Simplify Audits with View-Only Users Accounts Simplify Audits with View-Only Users Accounts

Simplify Audits with View-Only Users Accounts

Caroline Gilchrist Caroline Gilchrist Edtech Thought Leader
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Preparing for your school to be audited can be time-consuming and tiresome. Are you looking for ways to simplify the process without sacrificing security?

Consider this one: creating a view-only user account so your auditor can go into your software and dig into the information they need. 

Let’s take a look at this option. 


Why create a user account for your auditor? 

As you know, auditors need to view a lot of information in your software: accounts, history, journal entries, invoices—basically every accounting transaction. When you create temporary credentials for your software that give them view-only access, auditors can run the reports they need independently. It saves you the time of compiling and organizing this information. 

A view-only account helps keep your school’s information secure without relying on shared reports. It also ensures no one accidentally modifies information while auditing. 


How does it work? 

It depends on the software you’re running, of course, but the process should look something like this: You'll create a username/password and security group for the auditor and grant them view-only access to the appropriate screens in the security group. Then you’ll select which reports you’d like them to be able to run. 


What reports might auditors need to view? 

The materials auditors want to see can vary, but they often include the following:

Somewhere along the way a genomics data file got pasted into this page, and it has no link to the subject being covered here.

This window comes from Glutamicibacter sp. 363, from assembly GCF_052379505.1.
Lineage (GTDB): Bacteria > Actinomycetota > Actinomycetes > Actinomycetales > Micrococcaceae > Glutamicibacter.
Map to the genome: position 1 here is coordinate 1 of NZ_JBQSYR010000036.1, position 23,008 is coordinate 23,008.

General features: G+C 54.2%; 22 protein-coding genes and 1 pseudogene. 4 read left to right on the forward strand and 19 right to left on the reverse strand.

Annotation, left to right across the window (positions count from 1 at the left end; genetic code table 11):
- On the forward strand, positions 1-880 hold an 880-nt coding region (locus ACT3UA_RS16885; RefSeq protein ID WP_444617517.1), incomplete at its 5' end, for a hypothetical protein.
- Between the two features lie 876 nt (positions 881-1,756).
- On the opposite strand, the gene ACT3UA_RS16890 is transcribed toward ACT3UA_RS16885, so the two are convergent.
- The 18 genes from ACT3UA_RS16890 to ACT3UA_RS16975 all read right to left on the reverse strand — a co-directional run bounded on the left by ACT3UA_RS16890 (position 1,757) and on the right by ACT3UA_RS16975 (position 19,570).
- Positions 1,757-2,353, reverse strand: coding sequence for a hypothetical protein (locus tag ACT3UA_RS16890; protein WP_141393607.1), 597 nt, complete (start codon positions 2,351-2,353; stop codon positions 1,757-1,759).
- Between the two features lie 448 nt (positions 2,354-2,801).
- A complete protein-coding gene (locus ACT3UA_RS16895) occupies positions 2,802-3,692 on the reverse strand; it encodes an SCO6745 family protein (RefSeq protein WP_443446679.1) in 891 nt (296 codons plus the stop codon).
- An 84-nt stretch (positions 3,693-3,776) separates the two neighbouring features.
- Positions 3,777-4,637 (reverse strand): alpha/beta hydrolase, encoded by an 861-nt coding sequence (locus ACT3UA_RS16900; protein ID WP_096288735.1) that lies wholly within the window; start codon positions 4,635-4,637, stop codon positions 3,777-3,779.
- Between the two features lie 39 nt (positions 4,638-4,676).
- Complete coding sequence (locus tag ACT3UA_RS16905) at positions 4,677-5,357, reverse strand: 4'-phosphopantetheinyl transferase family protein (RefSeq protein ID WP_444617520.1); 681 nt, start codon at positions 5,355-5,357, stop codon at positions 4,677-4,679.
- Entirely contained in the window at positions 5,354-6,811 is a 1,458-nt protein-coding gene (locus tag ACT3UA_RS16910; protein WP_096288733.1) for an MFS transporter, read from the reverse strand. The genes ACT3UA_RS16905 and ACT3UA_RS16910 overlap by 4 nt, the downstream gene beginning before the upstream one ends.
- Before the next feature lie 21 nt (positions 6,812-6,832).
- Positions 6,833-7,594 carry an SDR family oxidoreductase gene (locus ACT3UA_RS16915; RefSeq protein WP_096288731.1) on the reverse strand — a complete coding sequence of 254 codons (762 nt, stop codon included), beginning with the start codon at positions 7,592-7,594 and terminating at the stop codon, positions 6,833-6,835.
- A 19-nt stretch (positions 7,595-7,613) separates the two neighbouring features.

• General ledger report  
  • Balance sheet  
  • Trial balance report  
  • Bank reconciliations  
  • Fiscal year budget  
  • Cash deposits 
  • Journal entries 
This isn’t an exhaustive list; there may be other reports you’ll have to run or even create. But don’t start from scratch if you don’t have to! If your software provider has a space for districts to share reports they’ve created with other districts, be sure to take advantage. 


What about security? 

That’s another perk of this method—it's very secure. Since the user account is set to view-only, your auditor won’t be able to change anything in the system.  

A couple of best practices: activate the account when the time comes for the auditor to do the audit and deactivate it when they’re done. That way, no active login credentials are floating around following the audit. In addition, if you have more than one auditor, you might want to create a login for each auditor. This prevents password sharing and, in turn, lowers the risk of a data breach. 


What’s not to like? 

Creating a specific, view-only user account for your auditor is a simple and secure alternative to the traditional auditing process. Districts around the country are already taking advantage of it. Why not give it a try? 


Follow-Up Resource: Making Budgets Beautiful 

Here’s how an emphasis on design helps school business leaders present financial information in a way that makes sense. 


Caroline Gilchrist Caroline Gilchrist Edtech Thought Leader
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